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Trump Ends Shutdown Talks, Raising Odds He’ll Declare Emergency

Trump Ends Shutdown Talks, Raising Odds He’ll Declare Emergency

  • The president hasn’t offered Democrats any concessions
  • Corps of Engineers said to eye disaster relief money for wall
Trump says he will most likely declare a national emergency, as Bloomberg’s Jodi Schneider reports.

President Donald Trump closed off the only live negotiation on Capitol Hill to resolve the partial federal government shutdown, now poised to become the longest in U.S. history, just as about 800,000 federal workers are set to miss their first paychecks.

Vice President Mike Pence on Thursday publicly rejected a push by Senate Republican moderates to entice Democrats with a deal that would protect young undocumented immigrants from deportation in addition to funding a border wall. The move appeared to increase the probability that Trump will declare a national emergency on the border and circumvent Congress to fund a wall.

One close Trump ally, Republican Representative Mark Meadows of North Carolina, said late Thursday that the declaration was “inevitable.”

Trump told Fox News’ Sean Hannity on Thursday that he would “see what happens over the next few days” but would “likely” invoke emergency powers if he doesn’t reach a deal with Democrats.

Read more: What You Need to Know About a Shutdown

By scuttling talks led by GOP Senator Lindsey Graham, the president backed himself further into a political corner. Increasingly, Trump’s only exit -- and perhaps even his preferred choice -- appears to be declaring an emergency, an act some in his own party oppose.

“I have never been more depressed about moving forward,” Graham, a South Carolina Republican and close Trump ally, declared after talks over a broader deal collapsed. Later, Graham called on Trump to resort to emergency powers.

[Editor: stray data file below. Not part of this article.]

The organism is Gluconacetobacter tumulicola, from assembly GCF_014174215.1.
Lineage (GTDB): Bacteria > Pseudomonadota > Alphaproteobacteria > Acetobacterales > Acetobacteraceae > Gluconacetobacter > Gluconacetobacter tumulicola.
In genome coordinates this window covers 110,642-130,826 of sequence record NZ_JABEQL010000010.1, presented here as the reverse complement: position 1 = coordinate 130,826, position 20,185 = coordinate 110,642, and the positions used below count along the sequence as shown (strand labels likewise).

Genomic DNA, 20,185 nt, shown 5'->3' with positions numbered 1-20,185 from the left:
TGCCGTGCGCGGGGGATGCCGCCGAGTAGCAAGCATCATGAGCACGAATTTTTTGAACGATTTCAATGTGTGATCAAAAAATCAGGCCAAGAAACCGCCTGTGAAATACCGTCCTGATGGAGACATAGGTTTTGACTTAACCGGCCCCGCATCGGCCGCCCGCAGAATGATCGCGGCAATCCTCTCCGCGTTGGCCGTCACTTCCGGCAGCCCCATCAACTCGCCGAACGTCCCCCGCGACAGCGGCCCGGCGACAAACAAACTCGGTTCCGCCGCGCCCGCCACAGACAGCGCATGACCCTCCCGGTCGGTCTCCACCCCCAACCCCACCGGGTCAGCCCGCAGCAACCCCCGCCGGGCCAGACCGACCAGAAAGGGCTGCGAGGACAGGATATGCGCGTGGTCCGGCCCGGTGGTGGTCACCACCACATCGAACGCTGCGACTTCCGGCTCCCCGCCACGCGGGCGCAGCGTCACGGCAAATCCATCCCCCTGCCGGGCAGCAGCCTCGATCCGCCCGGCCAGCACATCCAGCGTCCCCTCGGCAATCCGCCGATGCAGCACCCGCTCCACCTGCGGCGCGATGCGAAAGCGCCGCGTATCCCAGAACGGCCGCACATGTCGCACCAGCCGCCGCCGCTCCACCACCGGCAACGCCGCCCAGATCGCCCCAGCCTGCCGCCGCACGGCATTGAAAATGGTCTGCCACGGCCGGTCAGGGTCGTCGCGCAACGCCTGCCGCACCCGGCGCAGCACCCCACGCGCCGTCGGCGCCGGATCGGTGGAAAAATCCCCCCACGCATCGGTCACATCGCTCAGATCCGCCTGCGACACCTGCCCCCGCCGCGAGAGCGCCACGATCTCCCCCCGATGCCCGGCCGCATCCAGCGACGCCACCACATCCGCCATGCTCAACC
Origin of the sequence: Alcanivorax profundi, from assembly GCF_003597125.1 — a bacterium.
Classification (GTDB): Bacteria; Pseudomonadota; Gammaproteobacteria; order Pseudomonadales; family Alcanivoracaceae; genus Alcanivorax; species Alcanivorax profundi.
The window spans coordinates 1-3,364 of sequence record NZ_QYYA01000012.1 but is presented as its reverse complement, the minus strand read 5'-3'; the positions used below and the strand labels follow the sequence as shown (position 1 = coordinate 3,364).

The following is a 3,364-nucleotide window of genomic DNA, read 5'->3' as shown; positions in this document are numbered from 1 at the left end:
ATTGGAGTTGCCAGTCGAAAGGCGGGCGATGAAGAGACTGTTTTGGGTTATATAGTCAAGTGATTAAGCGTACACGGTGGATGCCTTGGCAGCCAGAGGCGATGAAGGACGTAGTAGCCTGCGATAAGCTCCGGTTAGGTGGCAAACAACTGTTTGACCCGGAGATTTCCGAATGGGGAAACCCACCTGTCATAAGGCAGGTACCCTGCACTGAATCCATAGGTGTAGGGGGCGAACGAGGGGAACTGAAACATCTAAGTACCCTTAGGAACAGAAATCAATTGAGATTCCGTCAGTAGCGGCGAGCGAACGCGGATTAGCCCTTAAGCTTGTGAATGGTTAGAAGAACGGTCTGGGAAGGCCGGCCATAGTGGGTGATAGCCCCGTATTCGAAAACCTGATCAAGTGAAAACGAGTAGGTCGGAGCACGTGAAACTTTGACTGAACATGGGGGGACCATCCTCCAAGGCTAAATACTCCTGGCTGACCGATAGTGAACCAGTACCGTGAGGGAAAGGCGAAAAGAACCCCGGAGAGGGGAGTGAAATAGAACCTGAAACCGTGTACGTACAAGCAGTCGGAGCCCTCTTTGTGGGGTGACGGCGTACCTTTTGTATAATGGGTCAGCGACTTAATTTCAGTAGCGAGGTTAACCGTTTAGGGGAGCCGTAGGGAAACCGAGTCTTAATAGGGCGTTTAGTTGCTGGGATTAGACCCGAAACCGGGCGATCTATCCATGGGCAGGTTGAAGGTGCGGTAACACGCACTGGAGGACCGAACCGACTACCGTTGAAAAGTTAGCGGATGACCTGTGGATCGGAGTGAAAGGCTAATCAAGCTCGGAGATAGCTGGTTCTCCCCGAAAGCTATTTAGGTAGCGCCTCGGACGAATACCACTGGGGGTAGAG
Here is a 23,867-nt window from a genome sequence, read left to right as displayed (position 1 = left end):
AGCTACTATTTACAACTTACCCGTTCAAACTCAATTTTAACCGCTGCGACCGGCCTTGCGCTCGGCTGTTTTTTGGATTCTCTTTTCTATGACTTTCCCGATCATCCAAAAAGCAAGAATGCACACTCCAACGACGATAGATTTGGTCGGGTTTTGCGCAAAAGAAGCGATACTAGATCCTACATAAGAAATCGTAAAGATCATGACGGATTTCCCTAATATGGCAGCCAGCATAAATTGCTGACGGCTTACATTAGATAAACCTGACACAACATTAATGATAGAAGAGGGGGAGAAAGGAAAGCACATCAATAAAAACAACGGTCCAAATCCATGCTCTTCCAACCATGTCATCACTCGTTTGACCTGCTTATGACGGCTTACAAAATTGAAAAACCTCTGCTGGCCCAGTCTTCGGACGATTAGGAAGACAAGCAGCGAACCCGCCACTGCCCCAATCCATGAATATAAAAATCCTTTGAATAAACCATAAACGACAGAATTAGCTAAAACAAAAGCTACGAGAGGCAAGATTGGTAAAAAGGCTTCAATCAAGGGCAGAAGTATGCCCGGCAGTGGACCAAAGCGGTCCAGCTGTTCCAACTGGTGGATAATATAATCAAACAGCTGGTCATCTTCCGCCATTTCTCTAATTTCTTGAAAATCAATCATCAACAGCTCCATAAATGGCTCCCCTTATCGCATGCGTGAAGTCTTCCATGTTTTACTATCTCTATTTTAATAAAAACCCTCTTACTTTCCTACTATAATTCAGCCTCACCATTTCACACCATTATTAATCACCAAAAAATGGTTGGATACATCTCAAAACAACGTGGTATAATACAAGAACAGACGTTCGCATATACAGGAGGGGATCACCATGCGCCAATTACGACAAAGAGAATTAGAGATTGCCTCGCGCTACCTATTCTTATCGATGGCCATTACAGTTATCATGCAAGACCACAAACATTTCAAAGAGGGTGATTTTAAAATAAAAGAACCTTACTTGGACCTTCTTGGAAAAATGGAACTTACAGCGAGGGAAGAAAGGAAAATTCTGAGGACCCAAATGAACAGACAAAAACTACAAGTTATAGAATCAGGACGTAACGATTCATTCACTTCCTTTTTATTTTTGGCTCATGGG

“I hope it works,” he said in a statement.

Disaster Relief

The White House has directed the Army Corps of Engineers to examine a February 2018 emergency spending bill, which included disaster relief for Puerto Rico and other areas, to see what funds could be diverted to a border wall, according to a congressional aide who asked for anonymity to discuss private briefings by the administration.

The shutdown’s pain is set to escalate dramatically Friday, with judges, law enforcement officers, NASA engineers, weather forecasters and office staff among those who won’t be paid.

Trump said Thursday that he has the “absolute right” to declare a national emergency to build the wall and would likely do so if he can’t strike a deal with Congress. But even that might not reopen the government.

“There is no indication from him that he would green-light us to vote for these bills after making that declaration,” Meadows said.

Over the course of the past three weeks, the White House has left both Republicans and Democrats with the impression that the president isn’t actually trying to negotiate.

First, Trump said no to scaling back the $5.7 billion he wants for construction of a wall along the U.S.-Mexico border, kneecapping Pence’s early effort to test Democrats’ appetite for a smaller number. Pence on Thursday again refused to publicly acknowledge that he made an offer congressional aides say amounted to about $2.5 billion for border security.

Democrats, freshly in control of the House of Representatives, don’t feel pressure to give in, especially because Trump said in December he would be proud to own a shutdown resulting from the dispute over wall funding.

Insults and Accusations

In place of an olive branch to the Democrats, Trump has offered insults and accusations, and on Wednesday stormed out of a meeting with congressional leaders that he called at the White House. He has even threatened to cut off federal emergency funds for fighting wildfires in California, House Speaker Nancy Pelosi’s home state.

The president also hasn’t attempted to court swing-district Democratic lawmakers and pressure Pelosi to cut a deal.

Earlier Thursday, Graham and some other Senate Republicans saw the Deferred Action for Childhood Arrivals program, an Obama-era suspension of deportations of young undocumented immigrants, as a potential fulcrum for a deal. Trump tried to cancel the program, calling it executive overreach, but was blocked by a federal judge. Democrats would like to pass legislation granting the young immigrants permanent residency and a pathway to citizenship.

But on Thursday, Pence ruled out including a DACA fix in a shutdown deal, saying the administration is “confident” the Supreme Court will find DACA unconstitutional and first wants the legal case to be resolved. The Supreme Court hasn’t taken the case or indicated that it will.

— With assistance by Billy House, Anna Edgerton, Laura Litvan, Jennifer Epstein, and Justin Sink